Artist Bios & Information
A naturally creative soul, American artist Jeremy Davies has always been creating art. He found art to be one of his ambitions at a very young age while growing up in Ogden, Utah. Experimenting in drawings of people, colors, and shapes, his talents involve (but are not limited to) painting, sculpture, drawing, ceramics and music. He is known for his distinct painting style, his use of bright colors and composition of shapes and imagery, which have contributed to being a successful artist. While in high school, he received a ceramics scholarship for his sculptures. He attended Idaho State University as a fine art major. Since it was a small college town, he was able to focus on his art, creating over one hundred pieces over a span of two years. His main goal was strictly to pursue ceramics, but he ended up picking up painting and winning top awards during annual art shows. With this new creative passion and a lot of support and encouragement, his mind was set on becoming a fine artist. While his ambitious soul became bigger than this small college town, he decided to move to a bigger city.
He left the University to follow his dream as an artist and moved to Seattle with $800 in his pocket and an old van; not knowing a soul as he arrived to this unknown city. He currently resides in Seattle’s U-District, painting within his living space. Since moving to Seattle, he has had solo shows, group exhibitions and is backed by city support. While he is still learning more ways to express himself, he keeps his right brain exploring the creative world of his own passion.
Alfredo Arreguin was born in Morelia, Michoacan, Mexico in 1935 and lived there until moving to Mexico City at the age of thirteen. When Arreguin was 23, he moved to Seattle, where he received his B.A. and M.F.A. degrees from the University of Washington. His life in Mexico and the Pacific Northwest has provided inspiration for his beautifully colored canvases.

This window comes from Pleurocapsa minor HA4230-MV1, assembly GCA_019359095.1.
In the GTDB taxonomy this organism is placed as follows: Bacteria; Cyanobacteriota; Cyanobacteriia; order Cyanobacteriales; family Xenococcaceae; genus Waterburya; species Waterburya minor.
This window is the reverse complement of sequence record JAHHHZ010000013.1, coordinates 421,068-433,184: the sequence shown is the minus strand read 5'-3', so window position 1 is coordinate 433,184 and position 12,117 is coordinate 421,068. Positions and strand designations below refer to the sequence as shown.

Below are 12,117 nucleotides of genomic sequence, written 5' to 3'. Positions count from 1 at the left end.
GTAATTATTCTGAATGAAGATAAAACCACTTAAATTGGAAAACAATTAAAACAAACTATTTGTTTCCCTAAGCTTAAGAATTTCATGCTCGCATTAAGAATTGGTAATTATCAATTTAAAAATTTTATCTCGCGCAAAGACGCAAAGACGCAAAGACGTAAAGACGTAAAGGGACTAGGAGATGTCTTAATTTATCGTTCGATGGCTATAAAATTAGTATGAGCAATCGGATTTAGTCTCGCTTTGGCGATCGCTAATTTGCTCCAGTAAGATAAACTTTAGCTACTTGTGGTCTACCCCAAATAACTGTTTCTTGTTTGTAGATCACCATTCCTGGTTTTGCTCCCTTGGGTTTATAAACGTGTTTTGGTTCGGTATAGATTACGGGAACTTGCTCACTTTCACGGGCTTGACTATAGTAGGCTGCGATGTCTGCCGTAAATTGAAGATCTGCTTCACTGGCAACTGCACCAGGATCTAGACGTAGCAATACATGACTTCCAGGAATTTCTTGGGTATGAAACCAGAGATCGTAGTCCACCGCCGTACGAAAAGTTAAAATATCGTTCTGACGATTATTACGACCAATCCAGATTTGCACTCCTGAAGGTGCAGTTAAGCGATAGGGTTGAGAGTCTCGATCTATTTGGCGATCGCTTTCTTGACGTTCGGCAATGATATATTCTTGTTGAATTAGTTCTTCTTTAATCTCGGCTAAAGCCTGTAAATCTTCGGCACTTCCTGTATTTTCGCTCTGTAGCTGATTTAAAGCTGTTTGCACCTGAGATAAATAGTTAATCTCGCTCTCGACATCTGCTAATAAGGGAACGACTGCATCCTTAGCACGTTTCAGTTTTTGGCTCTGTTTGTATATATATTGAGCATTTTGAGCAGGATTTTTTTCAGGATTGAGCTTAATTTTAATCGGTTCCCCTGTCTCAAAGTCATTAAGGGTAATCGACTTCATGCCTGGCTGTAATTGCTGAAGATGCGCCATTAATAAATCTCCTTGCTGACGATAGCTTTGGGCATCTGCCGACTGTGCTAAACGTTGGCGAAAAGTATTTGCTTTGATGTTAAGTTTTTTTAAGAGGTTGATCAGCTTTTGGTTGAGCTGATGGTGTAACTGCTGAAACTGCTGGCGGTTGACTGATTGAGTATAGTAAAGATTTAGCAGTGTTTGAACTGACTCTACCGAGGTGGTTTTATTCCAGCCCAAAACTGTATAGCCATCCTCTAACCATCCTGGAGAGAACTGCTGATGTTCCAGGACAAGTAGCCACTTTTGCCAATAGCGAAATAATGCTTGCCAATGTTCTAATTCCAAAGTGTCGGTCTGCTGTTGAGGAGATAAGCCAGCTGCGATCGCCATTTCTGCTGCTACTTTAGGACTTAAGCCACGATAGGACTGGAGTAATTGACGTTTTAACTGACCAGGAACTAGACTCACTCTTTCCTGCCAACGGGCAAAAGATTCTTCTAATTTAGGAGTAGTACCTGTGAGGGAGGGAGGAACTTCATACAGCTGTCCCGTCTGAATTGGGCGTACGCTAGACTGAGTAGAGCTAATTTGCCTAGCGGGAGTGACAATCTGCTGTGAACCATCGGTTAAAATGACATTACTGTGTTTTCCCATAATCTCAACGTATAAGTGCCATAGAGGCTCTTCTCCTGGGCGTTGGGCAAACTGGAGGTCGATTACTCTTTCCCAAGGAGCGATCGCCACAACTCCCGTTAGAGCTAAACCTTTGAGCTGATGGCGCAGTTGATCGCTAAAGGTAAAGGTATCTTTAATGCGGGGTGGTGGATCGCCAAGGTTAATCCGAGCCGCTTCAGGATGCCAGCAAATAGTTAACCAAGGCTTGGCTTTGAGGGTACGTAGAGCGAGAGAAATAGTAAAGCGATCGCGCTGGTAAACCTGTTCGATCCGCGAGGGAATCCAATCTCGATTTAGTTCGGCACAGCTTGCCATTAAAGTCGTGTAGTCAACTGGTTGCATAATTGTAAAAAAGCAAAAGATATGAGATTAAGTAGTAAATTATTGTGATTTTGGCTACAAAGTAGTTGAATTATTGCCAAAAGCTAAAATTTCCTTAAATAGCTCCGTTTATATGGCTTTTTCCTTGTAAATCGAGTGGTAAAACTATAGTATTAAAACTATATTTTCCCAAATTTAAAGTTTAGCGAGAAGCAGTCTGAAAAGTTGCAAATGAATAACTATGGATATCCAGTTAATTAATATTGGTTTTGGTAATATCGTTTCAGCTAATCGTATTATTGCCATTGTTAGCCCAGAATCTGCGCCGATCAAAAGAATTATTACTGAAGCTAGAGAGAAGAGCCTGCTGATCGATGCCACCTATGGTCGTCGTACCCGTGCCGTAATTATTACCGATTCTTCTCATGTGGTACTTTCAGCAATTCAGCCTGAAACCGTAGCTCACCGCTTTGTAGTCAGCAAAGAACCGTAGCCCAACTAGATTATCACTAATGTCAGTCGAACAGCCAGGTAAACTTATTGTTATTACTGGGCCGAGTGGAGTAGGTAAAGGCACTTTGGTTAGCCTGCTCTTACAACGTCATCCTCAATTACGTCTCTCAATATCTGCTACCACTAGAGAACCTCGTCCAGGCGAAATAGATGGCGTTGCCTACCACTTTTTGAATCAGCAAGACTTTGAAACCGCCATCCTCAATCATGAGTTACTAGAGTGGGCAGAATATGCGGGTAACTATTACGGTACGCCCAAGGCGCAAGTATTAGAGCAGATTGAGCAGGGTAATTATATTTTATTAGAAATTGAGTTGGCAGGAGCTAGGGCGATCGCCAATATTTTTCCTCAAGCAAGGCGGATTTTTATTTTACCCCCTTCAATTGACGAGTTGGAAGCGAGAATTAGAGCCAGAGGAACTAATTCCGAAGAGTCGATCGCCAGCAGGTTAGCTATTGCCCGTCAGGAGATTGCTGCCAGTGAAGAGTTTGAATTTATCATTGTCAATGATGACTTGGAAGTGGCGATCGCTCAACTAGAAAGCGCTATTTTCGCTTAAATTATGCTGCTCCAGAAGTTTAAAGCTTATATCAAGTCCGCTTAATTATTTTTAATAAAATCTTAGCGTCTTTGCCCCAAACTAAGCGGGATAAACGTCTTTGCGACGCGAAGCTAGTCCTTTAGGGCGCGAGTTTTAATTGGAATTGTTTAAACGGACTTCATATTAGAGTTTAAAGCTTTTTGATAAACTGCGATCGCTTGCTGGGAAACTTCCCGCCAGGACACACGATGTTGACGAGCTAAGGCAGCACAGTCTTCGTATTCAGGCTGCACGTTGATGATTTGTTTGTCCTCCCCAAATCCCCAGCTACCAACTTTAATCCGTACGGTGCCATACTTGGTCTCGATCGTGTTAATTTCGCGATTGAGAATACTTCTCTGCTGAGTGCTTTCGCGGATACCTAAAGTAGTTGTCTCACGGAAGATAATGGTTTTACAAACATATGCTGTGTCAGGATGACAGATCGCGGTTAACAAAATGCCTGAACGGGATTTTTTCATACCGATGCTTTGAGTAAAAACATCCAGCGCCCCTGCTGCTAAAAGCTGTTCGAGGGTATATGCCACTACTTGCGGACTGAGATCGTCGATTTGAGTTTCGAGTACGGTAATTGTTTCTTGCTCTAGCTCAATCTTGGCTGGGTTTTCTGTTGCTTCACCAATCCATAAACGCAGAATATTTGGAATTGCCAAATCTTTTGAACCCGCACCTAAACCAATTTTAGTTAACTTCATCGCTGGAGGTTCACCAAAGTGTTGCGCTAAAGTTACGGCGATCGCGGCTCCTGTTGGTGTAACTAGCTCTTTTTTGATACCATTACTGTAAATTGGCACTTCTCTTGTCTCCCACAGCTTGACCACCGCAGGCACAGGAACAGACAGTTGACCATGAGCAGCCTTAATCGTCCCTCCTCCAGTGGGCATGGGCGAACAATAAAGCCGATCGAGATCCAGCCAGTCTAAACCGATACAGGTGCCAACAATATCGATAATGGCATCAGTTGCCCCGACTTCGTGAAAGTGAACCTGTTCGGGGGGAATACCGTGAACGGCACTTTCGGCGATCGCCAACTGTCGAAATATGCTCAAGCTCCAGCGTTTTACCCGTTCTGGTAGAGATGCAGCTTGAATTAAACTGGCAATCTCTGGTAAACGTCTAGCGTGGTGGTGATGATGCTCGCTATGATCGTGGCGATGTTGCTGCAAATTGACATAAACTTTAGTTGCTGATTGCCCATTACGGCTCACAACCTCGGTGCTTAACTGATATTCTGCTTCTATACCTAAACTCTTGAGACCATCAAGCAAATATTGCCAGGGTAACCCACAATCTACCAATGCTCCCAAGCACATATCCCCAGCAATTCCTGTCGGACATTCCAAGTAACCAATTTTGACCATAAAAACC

Arreguin is a highly respected pattern painter, creating rich, multilayered imagery and landscapes, ranging from the rainforests of Mexico to the terrain of the Pacific Northwest. He also uses patterns and Japanese printmaking to create portraits of iconic Mexican figures, such as the artist Frida Kahlo.
Describing Arreguin’s work, Jose Luis Alcubilla writes, “he constructs a double reality: the one we see everyday, and the perplexing one that he offers to us like a profoundly vital feast of the earth whose expansion touches everything. In his portraits, therefore, Arreguín recreates a memory with which he shows us that life is a flourishing face.”
“Between mountain peaks is that luminescent area of light I always search for and hope to capture… We have wonderful liquid light in the Northwest. You get a range of luminescence going through all shades from clear white to pure black. It is what makes our area so visually unique.”
The photographs of Seattle photographer Mary Randlett have helped to define the unique qualities of the Northwest’s natural beauty and light. Born in 1924 in Seattle, Randlett was inspired at an early age by the beauty of Puget Sound and the islands. She attended Queen Anne High School and although never finishing, entered Whitman College where she received a B.A. in political science in 1947. But her focus was always on serious photography.
The eye of an artist and the soul of a poet give Randlett’s photographs a lyrical style — particularly in landscape shots that capture Northwest light. With a camera always at hand, she has the gift of freezing ephemeral wonders into memorable images.
She shoots black-and-white Tri-X film, which picks up nuances of graduated light, allowing her a full tonal range of soft grays. “Black and white gives me chills,” she says. “Color gets in the way”.
In addition to her nature photographs, Randlett is an important portrait photographer who was uniquely responsible for documenting the artists who created the northwest school, such as Morris Graves, who was a friend of her mother, Mark Tobey, and Kenneth Calahan. She went on to photograph hundreds of artists and writers as well. Randlett took the last photos of poet Theodore Roethke (UW Professor and Pulitzer Prize Winner) before his death. Her Roethke photos were included in a poetry book published by University of Washington Press.
Randlett’s photographs are included in over forty permanent collections, including the Metropolitan Museum of Art and the Smithsonian Institution. An exhibit of her landscape photographs was shown at the Tacoma Art Museum in 2007. Randlett’s huge body of works are housed in the special collections of UW’s Allen Library.